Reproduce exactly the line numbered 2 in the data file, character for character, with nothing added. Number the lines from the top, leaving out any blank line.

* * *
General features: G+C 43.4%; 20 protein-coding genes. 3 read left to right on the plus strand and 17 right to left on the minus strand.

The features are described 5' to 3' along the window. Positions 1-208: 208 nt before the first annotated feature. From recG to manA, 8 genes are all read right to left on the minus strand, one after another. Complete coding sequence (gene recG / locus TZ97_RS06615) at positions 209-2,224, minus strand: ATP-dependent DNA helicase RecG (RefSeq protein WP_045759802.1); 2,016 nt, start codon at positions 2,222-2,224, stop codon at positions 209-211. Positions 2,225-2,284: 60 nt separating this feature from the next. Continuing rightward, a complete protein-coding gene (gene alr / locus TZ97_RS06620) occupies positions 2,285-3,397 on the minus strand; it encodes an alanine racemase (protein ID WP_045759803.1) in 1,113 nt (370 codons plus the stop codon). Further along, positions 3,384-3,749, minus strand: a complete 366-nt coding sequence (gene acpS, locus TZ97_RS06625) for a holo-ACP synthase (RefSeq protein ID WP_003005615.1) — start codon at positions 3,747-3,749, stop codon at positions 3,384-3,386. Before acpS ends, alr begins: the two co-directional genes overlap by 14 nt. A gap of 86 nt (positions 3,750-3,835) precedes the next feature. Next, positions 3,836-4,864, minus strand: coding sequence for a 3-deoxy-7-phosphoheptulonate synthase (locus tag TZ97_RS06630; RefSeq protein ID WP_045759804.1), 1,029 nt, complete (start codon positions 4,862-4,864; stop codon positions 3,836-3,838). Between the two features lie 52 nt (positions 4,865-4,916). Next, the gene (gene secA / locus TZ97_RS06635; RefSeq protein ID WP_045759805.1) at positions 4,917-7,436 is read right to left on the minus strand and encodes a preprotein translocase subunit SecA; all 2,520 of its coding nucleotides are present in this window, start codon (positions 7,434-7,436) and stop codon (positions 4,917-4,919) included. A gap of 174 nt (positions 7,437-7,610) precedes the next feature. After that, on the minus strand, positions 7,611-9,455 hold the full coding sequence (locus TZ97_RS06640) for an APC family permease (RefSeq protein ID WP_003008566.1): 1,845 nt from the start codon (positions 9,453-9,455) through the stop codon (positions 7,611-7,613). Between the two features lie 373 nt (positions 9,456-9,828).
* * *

The features are described 5' to 3' along the window. Positions 1-208: 208 nt before the first annotated feature. From recG to manA, 8 genes are all read right to left on the minus strand, one after another. Complete coding sequence (gene recG / locus TZ97_RS06615) at positions 209-2,224, minus strand: ATP-dependent DNA helicase RecG (RefSeq protein WP_045759802.1); 2,016 nt, start codon at positions 2,222-2,224, stop codon at positions 209-211. Positions 2,225-2,284: 60 nt separating this feature from the next. Continuing rightward, a complete protein-coding gene (gene alr / locus TZ97_RS06620) occupies positions 2,285-3,397 on the minus strand; it encodes an alanine racemase (protein ID WP_045759803.1) in 1,113 nt (370 codons plus the stop codon). Further along, positions 3,384-3,749, minus strand: a complete 366-nt coding sequence (gene acpS, locus TZ97_RS06625) for a holo-ACP synthase (RefSeq protein ID WP_003005615.1) — start codon at positions 3,747-3,749, stop codon at positions 3,384-3,386. Before acpS ends, alr begins: the two co-directional genes overlap by 14 nt. A gap of 86 nt (positions 3,750-3,835) precedes the next feature. Next, positions 3,836-4,864, minus strand: coding sequence for a 3-deoxy-7-phosphoheptulonate synthase (locus tag TZ97_RS06630; RefSeq protein ID WP_045759804.1), 1,029 nt, complete (start codon positions 4,862-4,864; stop codon positions 3,836-3,838). Between the two features lie 52 nt (positions 4,865-4,916). Next, the gene (gene secA / locus TZ97_RS06635; RefSeq protein ID WP_045759805.1) at positions 4,917-7,436 is read right to left on the minus strand and encodes a preprotein translocase subunit SecA; all 2,520 of its coding nucleotides are present in this window, start codon (positions 7,434-7,436) and stop codon (positions 4,917-4,919) included. A gap of 174 nt (positions 7,437-7,610) precedes the next feature. After that, on the minus strand, positions 7,611-9,455 hold the full coding sequence (locus TZ97_RS06640) for an APC family permease (RefSeq protein ID WP_003008566.1): 1,845 nt from the start codon (positions 9,453-9,455) through the stop codon (positions 7,611-7,613). Between the two features lie 373 nt (positions 9,456-9,828).